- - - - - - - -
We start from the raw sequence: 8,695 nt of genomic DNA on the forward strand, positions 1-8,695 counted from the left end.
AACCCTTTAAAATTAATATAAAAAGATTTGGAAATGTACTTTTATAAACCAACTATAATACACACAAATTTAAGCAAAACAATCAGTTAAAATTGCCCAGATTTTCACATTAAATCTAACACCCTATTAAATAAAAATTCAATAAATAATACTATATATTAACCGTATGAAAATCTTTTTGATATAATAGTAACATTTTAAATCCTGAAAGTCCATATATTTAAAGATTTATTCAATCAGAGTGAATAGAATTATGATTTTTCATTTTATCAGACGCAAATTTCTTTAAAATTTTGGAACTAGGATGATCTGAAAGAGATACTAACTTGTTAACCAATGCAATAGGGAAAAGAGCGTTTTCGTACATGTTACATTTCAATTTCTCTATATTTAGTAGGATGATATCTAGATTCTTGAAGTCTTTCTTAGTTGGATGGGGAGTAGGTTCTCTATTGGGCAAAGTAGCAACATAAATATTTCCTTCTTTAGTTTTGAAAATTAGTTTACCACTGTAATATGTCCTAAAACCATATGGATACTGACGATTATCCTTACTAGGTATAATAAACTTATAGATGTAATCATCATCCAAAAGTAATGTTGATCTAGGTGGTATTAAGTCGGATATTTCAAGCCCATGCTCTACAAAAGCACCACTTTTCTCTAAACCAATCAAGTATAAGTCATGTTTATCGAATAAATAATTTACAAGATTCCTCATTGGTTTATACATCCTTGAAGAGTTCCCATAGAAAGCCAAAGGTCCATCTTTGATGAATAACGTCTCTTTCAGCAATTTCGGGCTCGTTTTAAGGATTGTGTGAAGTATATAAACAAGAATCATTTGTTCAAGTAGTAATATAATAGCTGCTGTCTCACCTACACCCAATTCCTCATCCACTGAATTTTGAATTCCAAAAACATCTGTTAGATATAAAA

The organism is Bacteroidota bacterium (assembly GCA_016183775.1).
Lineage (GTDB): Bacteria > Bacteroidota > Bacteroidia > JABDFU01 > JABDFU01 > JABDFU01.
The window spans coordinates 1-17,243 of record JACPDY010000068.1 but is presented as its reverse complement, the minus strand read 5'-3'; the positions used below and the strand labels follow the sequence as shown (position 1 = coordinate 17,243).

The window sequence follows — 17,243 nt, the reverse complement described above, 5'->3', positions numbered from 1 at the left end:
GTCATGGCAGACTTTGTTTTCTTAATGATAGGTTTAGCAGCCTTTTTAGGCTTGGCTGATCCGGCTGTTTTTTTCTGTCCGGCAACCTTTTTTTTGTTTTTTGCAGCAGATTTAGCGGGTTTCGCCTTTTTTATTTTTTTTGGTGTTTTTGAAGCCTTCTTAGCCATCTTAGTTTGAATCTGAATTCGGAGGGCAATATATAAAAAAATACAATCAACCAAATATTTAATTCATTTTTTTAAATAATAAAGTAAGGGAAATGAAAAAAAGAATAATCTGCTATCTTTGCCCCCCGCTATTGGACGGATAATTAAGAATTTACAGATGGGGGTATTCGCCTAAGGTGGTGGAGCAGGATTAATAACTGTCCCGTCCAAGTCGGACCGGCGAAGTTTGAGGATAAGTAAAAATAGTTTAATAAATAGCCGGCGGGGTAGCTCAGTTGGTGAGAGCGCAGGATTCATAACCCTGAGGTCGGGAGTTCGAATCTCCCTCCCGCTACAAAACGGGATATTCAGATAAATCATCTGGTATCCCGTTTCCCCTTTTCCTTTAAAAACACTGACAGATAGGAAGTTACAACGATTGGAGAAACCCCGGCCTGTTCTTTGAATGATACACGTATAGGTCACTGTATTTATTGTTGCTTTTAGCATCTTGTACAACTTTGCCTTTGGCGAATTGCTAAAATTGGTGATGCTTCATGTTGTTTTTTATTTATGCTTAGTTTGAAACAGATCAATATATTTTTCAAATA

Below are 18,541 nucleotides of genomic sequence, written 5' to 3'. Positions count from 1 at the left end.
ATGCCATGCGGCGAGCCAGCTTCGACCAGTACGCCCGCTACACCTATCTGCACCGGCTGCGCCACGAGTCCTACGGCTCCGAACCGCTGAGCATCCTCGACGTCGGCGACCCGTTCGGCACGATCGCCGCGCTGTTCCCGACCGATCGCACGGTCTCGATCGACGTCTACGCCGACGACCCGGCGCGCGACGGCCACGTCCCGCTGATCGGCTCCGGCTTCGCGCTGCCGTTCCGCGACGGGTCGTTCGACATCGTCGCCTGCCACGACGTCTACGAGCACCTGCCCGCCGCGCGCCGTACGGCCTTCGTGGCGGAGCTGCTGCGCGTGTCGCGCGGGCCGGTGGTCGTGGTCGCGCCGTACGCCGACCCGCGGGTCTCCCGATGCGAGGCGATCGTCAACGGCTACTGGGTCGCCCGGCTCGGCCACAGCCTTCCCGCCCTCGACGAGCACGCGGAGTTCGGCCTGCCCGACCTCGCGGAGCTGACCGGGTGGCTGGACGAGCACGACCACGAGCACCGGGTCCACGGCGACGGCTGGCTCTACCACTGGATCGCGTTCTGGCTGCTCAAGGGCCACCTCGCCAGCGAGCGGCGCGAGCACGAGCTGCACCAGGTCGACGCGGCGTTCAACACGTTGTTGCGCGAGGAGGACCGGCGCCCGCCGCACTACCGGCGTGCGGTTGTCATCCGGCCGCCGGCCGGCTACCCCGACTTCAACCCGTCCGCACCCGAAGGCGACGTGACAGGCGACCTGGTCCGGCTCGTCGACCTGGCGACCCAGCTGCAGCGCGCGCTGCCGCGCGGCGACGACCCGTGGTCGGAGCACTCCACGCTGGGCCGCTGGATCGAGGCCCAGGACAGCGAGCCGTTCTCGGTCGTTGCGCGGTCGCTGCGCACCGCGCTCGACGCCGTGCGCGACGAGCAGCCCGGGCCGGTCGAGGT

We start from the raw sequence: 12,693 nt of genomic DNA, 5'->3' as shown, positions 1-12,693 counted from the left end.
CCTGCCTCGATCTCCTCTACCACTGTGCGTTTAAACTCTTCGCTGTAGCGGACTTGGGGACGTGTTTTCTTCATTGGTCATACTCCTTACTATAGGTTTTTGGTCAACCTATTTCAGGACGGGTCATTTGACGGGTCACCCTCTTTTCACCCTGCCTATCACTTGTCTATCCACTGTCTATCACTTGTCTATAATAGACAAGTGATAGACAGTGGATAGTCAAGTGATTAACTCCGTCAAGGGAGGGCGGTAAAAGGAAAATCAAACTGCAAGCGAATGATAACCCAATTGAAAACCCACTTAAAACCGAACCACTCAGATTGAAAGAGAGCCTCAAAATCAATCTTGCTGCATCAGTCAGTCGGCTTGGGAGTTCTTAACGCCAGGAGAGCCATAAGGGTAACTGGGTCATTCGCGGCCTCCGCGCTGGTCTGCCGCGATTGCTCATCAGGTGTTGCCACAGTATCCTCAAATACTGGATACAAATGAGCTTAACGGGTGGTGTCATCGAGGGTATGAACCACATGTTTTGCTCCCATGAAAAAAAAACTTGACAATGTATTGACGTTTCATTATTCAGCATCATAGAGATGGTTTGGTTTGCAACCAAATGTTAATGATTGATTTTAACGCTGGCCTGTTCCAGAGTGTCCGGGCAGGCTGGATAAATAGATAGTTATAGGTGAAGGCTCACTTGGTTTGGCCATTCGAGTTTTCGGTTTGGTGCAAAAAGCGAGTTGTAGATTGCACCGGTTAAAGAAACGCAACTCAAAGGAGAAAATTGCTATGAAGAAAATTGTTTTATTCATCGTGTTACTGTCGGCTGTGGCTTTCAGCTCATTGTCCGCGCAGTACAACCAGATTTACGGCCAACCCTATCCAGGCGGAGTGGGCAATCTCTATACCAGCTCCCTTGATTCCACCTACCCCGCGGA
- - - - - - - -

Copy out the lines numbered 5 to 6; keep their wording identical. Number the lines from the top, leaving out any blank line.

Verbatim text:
The window spans coordinates 1-17,243 of record JACPDY010000068.1 but is presented as its reverse complement, the minus strand read 5'-3'; the positions used below and the strand labels follow the sequence as shown (position 1 = coordinate 17,243).

The window sequence follows — 17,243 nt, the reverse complement described above, 5'->3', positions numbered from 1 at the left end: